Thursday, April 21, 2016

Your Running Style Definitely Changes When You're Tired

Picture by richseow from Flickr
"I'm a fore/ mid foot runner, I don't land on my heels etc". I often get responses like this from my patients who are runners when I ask them if they have changed their running style recently.

To which I will reply, "How about when you're tired?"

I remember when I was still racing triathlons the official race photographer will email pictures of the race and I'll be quite amazed by the transformation. Often the smooth stride at the start of the run is often reduced to a not so pretty shuffle near the end of the race - (exception is when I'm sprinting or trying to out sprint another competitor at the end).

Is that the same for you as well? Well, I looked through pictures of my school boy track races I used to run, my stride looked pretty good all the way, but that's for track races (which are much shorter) and many moons ago (I was much younger then).

Most research so far has focused on fresh (and not fatigued) runners usually on a treadmill. Not much use then when your running style tend to fall to pieces when you get tired.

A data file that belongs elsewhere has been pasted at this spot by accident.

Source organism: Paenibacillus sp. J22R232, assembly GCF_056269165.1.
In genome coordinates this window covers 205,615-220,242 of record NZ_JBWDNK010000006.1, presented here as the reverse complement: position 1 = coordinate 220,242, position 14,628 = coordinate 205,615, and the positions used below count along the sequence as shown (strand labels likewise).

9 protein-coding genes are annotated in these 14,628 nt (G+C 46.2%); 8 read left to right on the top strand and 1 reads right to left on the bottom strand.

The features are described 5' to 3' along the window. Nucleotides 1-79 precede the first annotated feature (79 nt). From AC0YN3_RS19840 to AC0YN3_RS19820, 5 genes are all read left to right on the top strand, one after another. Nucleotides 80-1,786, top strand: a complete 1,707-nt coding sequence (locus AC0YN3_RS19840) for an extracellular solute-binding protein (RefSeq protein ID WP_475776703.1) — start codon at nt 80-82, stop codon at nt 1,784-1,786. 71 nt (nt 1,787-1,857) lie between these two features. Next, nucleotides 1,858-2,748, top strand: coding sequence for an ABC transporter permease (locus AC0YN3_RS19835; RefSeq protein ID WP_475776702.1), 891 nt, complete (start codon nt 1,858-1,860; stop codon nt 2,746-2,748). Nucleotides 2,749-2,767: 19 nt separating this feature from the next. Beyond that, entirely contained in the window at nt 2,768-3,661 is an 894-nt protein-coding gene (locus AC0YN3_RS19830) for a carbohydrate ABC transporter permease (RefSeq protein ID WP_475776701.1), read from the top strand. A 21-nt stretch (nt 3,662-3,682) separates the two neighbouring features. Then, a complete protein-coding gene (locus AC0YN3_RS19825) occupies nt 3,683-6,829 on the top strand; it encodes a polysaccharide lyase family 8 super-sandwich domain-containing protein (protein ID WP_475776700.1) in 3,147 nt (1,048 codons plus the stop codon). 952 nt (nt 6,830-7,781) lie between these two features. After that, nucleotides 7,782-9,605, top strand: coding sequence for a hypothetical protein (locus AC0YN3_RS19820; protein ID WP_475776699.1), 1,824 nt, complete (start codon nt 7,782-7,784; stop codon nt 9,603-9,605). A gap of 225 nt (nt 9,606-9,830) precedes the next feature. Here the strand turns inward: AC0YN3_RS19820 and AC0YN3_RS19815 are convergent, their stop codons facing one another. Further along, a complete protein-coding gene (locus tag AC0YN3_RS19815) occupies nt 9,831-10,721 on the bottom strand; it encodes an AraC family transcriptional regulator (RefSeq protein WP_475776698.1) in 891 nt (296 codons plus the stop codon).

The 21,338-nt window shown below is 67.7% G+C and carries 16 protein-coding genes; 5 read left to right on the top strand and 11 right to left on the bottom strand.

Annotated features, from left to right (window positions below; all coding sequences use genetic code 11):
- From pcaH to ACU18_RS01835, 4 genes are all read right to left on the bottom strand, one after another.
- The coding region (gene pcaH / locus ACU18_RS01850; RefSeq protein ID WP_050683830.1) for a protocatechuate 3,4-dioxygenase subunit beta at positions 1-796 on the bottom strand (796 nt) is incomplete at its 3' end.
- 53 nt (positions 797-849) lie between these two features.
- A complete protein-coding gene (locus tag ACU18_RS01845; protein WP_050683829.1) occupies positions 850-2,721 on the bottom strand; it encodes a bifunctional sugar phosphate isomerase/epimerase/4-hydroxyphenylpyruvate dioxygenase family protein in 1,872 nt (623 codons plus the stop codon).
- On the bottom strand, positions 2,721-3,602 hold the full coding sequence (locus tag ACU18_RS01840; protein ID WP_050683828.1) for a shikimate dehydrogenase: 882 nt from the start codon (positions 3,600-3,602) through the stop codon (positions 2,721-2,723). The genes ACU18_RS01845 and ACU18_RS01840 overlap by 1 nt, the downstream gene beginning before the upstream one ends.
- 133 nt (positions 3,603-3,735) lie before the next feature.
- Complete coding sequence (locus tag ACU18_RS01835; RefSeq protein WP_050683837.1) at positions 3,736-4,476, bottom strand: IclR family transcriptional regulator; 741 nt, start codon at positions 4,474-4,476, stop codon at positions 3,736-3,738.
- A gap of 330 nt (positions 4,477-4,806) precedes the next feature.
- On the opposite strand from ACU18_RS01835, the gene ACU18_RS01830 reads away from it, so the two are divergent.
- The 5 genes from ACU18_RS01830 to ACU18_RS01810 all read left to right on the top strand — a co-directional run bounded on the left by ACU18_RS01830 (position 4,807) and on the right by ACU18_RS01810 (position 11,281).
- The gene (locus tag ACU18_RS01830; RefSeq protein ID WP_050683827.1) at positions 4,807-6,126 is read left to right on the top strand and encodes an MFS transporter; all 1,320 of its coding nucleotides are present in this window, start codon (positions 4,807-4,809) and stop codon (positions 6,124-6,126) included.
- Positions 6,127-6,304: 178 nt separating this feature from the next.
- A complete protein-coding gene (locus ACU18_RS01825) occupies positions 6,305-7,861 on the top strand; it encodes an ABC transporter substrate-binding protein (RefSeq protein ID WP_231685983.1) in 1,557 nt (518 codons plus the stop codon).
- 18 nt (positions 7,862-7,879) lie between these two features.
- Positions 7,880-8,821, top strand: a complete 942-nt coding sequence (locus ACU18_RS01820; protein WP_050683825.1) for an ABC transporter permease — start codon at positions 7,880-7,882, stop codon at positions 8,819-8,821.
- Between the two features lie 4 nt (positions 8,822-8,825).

Well, I'm not the only person wondering if you running stride changes when you're tired. A small group of 14 habitual forefoot runners who typically ran about 30 miles (48 km) a week were studied. They ran to exhaustion (average of 15 minutes) while researchers took detailed measurements of their stride at both the start and end of the run.

There were significant changes even after only 15 minutes. Eight out of the 14 runners studied were landing farther back toward their heels by the end of the run. The ankles and knees were more flexed during the gait cycle suggesting that this may give a little more shock absorption when the ankle and calf muscles get too tired to provide sufficient shock absorption.

This shows that our running stride gradually changes as we fatigue, regardless of whether you start off heel striking, mid foot or forefoot striking.

Hence the authors suggest this can be a problem running in minimalist/ barefoot inspired type running shoes as your muscles fatigue during a long race and your land on your heels without sufficient cushioning. I've previously written that will reduce overall impact forces

You can of course gradually increase your mileage in your minimalist/ barefoot inspired type running shoes to increase your strength and build up fatigue resistance as I've previously written that your own muscles and tendons and a good running technique will reduce overall impact forces.


Jewell C, Boyer KA and Hamil J (2016). Do Footfall Patterns In Forefoot Runners Change Over An Exhaustive Run? J Sports Sciences. 22: 1-7. DOI: 10.1080/02640414.2016.1156726.

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